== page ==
We had a lot of success in our efforts tagging this year. In 2018 we were able to tag 5 bonnethead sharks and 8 bull sharks with acoustic transmitters, but with 20 transmitters for both species, we had our work cut out for us! Fortunately, we were able to get out most of our tags.
In addition to the passive acoustic telemetry used in my project, we’ve been doing active acoustic tracking with some of our sharks as a major part of Ashley Dawdy’s Honors thesis at FSU (a long-time volunteer and student in the Grubbs lab and major contributor to all of this research) and in collaboration with my labmate, Bryan Keller. This will hopefully be an interesting fold in this work, as all animals that were actively tracked for 52 hours were also tagged with passive transmitters to be tracked by our stationary receivers, as well. Active tracking is, and I’m excited to tell some stories of that work in my next blog post.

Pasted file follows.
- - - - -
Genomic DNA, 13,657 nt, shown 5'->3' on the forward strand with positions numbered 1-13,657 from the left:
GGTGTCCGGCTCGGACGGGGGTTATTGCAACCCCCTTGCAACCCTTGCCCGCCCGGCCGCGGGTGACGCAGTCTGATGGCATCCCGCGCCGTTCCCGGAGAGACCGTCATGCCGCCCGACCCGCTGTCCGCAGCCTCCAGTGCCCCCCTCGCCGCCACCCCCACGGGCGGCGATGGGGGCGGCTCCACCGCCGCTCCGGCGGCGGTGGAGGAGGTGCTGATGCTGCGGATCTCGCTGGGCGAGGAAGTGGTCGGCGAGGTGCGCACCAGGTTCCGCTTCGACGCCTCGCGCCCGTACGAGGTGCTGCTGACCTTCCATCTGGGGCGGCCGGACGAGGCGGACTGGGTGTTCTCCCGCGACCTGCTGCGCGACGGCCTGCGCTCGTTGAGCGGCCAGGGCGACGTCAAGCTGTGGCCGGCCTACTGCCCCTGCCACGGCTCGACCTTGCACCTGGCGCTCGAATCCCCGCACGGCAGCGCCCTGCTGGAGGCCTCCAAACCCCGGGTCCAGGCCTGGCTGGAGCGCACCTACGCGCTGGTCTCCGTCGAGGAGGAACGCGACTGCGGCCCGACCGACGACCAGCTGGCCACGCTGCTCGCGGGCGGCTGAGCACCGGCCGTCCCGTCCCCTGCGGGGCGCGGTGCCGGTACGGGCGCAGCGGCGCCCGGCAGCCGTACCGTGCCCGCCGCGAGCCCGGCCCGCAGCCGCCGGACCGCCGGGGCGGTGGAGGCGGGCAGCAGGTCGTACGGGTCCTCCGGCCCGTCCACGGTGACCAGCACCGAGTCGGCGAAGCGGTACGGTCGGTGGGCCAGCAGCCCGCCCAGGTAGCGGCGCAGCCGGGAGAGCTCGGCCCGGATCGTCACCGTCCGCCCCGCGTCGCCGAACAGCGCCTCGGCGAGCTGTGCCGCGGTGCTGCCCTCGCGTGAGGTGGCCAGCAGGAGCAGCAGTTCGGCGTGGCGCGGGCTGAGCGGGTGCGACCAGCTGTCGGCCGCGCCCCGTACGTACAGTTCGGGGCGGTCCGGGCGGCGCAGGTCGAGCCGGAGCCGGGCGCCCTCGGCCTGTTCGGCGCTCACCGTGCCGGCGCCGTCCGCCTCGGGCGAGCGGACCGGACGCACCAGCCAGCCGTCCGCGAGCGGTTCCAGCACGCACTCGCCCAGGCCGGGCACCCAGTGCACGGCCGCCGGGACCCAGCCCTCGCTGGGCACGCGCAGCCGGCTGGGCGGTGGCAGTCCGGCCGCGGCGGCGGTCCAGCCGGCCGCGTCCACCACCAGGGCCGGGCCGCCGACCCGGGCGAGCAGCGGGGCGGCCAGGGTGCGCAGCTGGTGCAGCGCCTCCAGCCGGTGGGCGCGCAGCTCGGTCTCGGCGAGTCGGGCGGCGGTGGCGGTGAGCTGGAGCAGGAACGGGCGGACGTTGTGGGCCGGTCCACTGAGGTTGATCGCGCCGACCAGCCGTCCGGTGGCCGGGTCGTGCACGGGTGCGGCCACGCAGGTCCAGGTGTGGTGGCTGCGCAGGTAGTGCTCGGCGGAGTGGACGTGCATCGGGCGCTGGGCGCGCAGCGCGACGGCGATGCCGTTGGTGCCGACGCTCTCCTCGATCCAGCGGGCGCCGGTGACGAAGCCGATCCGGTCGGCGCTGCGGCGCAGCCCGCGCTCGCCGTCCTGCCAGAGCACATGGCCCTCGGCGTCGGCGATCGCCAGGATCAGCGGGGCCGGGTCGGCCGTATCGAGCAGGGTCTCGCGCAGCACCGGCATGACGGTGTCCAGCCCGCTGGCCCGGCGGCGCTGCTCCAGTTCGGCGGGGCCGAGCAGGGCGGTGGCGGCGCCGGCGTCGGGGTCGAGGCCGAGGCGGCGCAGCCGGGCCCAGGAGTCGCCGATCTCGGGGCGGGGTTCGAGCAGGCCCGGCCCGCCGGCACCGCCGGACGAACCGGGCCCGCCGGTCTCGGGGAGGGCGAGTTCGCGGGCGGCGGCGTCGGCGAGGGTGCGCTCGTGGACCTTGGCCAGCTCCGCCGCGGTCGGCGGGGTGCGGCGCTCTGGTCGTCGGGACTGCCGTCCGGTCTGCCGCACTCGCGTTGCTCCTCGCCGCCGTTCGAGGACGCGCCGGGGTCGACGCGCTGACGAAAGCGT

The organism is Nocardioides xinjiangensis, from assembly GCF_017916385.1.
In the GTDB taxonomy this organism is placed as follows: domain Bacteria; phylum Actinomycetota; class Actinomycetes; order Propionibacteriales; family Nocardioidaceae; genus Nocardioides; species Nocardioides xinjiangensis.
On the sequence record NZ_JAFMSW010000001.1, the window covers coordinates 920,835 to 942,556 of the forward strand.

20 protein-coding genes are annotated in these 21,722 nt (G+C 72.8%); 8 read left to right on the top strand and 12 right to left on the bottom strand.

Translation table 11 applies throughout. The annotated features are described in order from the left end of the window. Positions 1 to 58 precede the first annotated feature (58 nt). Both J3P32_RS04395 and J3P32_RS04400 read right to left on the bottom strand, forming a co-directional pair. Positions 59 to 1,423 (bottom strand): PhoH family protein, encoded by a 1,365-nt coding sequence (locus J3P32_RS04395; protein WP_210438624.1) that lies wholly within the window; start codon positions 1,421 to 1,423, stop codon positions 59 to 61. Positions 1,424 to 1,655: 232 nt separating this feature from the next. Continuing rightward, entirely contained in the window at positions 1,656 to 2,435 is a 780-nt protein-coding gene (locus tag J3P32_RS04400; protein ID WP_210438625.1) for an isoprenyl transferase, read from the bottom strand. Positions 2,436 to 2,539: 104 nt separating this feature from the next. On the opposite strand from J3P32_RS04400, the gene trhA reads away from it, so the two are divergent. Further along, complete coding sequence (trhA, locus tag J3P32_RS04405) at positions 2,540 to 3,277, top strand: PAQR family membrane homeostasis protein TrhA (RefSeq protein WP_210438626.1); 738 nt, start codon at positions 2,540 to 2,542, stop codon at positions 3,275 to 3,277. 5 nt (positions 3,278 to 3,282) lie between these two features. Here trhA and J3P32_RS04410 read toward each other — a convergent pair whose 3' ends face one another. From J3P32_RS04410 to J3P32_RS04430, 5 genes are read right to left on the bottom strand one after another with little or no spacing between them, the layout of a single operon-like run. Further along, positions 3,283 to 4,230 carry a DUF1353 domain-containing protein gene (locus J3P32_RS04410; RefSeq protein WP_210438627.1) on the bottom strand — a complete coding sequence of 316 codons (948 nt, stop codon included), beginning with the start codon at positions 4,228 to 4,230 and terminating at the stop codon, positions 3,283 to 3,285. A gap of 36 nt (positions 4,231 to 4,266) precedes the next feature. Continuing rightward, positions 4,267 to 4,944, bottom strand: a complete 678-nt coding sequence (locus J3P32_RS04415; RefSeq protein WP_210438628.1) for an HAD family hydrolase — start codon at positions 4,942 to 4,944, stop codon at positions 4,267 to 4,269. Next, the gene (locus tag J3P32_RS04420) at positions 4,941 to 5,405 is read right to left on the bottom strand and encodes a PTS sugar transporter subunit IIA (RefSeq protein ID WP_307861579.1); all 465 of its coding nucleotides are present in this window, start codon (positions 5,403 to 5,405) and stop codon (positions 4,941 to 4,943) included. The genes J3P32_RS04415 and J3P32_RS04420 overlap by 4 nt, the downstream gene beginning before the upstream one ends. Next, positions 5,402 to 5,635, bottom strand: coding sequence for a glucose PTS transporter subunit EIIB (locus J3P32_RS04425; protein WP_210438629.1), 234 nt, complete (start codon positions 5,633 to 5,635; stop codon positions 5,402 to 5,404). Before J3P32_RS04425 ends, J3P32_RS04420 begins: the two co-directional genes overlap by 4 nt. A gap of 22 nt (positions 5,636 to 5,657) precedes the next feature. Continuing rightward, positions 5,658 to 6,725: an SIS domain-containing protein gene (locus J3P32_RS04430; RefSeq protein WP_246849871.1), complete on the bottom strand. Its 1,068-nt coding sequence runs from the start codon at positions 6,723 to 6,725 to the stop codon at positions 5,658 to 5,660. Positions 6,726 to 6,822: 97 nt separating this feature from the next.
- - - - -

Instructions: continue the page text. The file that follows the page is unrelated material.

We were able to deploy all 15 of our remaining transmitters for bonnetheads in 2019. This took considerable effort. While we were able to deploy some of our tags during our gillnet and longline surveys, most were done on dedicated tagging days in which we just targeted bonnetheads for tagging or during our active tracking trips. Bryan was able to tag a few sharks during his collection trips, too – luckily the sharks I was looking for were bigger than what he needed, and his too small for me!
We had more of a challenge tagging bull sharks this year, but we were able to get eight more tags out. This brought our bull shark total to 16 tags deployed. Most of our bull shark tags were deployed during our longline surveys (including some relatively large sharks at 200cm+ in total length), we did deploy 4 passive tags during active tracking trips. One morning we caught seven bull sharks in just 25 hooks!
Since our goal was to deploy at least 16 tags for each species, I’m happy to say we me accomplished that. We’re in the process of downloading receivers and I’m optimistic about the number of detections we’ll have. In my next post, I’ll deviate to describing our active tracking, some of the most challenging and rewarding fieldwork I’ve been a part of.